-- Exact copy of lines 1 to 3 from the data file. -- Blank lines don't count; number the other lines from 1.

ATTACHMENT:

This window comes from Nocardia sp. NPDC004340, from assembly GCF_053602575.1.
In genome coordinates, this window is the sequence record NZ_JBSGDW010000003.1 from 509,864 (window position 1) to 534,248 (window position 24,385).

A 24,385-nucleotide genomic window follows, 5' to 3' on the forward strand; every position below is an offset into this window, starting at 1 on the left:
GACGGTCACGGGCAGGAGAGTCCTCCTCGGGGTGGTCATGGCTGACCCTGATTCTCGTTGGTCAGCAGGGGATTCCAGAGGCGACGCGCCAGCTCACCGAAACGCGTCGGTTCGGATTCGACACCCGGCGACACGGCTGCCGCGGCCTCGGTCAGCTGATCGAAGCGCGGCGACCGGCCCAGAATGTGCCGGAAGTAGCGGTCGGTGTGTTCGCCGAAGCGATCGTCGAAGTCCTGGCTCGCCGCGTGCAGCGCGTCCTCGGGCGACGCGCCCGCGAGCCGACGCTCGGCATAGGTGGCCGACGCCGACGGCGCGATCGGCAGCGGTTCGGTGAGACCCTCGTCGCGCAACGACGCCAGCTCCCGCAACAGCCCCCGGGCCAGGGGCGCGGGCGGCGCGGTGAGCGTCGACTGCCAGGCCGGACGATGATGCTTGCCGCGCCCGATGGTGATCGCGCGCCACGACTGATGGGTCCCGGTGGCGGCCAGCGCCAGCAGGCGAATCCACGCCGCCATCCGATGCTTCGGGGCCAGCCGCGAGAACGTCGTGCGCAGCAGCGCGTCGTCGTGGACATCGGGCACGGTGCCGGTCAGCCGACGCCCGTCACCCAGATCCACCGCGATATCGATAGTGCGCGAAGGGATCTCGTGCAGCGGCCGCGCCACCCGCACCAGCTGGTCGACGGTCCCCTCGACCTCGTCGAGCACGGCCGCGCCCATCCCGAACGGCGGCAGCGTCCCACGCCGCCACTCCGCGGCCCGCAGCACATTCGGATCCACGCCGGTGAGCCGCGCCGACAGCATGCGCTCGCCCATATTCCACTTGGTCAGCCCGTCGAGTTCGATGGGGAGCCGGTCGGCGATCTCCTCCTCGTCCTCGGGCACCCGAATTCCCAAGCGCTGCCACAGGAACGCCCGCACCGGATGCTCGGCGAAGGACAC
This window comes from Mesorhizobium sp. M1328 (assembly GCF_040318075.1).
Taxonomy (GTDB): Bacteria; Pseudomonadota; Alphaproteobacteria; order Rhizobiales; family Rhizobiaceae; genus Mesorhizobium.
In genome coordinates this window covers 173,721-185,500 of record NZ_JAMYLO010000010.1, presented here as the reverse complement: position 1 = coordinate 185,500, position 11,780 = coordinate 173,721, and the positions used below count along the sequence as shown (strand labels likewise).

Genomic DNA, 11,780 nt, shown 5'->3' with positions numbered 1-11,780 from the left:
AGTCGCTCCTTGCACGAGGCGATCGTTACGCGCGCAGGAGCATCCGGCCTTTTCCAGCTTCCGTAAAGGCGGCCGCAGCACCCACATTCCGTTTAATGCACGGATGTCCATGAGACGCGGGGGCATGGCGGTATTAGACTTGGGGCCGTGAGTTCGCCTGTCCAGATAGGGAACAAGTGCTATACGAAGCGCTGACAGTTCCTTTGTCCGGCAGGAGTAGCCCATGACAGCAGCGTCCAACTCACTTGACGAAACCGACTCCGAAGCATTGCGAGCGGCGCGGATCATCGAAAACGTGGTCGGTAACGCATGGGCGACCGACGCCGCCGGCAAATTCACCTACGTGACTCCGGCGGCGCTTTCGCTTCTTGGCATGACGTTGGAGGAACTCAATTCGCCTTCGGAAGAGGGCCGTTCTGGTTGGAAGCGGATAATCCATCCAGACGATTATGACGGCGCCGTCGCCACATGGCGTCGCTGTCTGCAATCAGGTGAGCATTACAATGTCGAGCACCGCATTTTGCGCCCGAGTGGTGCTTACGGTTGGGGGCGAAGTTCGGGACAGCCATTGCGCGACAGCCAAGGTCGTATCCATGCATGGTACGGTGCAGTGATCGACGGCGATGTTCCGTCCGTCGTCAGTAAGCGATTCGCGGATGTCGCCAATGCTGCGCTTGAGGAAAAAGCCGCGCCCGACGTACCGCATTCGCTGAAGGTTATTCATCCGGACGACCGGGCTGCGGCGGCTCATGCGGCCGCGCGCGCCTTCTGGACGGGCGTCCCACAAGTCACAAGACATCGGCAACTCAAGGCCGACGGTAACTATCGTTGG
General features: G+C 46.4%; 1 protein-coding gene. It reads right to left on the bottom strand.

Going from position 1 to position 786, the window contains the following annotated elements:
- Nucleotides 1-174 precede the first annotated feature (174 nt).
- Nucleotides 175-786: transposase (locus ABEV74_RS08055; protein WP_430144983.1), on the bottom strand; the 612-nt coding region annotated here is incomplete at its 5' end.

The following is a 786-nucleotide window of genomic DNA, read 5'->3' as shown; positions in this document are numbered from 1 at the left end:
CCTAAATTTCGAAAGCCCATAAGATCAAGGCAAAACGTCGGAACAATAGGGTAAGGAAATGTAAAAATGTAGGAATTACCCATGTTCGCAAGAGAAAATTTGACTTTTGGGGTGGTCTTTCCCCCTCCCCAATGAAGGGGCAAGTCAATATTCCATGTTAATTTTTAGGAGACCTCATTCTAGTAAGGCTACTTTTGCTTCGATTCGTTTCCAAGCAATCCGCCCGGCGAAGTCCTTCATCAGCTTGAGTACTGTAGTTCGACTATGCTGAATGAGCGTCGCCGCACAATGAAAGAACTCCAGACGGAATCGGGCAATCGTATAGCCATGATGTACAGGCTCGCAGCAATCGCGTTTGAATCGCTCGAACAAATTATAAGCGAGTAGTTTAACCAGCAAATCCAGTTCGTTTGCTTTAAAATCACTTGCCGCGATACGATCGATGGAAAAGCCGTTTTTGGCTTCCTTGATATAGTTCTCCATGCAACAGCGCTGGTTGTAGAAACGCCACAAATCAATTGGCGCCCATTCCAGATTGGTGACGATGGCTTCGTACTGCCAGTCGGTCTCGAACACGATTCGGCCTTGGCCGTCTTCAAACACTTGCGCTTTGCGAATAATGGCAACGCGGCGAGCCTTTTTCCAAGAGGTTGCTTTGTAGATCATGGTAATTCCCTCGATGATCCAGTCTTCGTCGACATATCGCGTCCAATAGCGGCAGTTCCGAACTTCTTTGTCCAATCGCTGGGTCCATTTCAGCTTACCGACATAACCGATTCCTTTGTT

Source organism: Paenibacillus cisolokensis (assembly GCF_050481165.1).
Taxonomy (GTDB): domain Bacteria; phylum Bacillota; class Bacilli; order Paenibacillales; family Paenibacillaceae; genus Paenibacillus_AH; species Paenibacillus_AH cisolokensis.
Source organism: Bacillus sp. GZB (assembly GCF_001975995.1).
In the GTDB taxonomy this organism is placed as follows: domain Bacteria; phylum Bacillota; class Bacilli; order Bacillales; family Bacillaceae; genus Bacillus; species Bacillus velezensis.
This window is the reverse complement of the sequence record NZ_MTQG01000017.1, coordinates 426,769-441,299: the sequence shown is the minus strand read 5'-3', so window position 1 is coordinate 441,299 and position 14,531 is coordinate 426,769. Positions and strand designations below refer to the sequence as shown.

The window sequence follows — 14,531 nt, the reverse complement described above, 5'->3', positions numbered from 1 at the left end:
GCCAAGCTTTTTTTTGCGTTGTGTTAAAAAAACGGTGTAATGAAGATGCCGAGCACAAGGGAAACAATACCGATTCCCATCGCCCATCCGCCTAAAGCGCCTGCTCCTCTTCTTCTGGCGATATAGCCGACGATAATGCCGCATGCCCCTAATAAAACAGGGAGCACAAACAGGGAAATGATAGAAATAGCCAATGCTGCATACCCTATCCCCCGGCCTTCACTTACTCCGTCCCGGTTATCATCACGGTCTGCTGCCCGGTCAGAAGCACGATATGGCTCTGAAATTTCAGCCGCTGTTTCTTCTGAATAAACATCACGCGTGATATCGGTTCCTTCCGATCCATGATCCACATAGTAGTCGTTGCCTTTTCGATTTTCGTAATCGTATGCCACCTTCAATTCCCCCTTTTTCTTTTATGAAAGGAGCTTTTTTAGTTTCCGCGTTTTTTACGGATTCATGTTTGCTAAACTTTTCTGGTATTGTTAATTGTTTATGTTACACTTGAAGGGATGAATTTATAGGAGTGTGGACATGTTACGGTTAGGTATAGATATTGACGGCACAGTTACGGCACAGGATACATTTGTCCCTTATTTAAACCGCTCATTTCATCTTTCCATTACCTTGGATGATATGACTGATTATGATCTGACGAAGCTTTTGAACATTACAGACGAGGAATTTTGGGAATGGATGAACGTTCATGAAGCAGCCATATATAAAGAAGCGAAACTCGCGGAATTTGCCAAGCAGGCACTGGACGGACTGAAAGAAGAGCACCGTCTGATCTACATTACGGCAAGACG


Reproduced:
This window comes from Nocardia sp. NPDC004340, from assembly GCF_053602575.1.
In genome coordinates, this window is the sequence record NZ_JBSGDW010000003.1 from 509,864 (window position 1) to 534,248 (window position 24,385).

A 24,385-nucleotide genomic window follows, 5' to 3' on the forward strand; every position below is an offset into this window, starting at 1 on the left: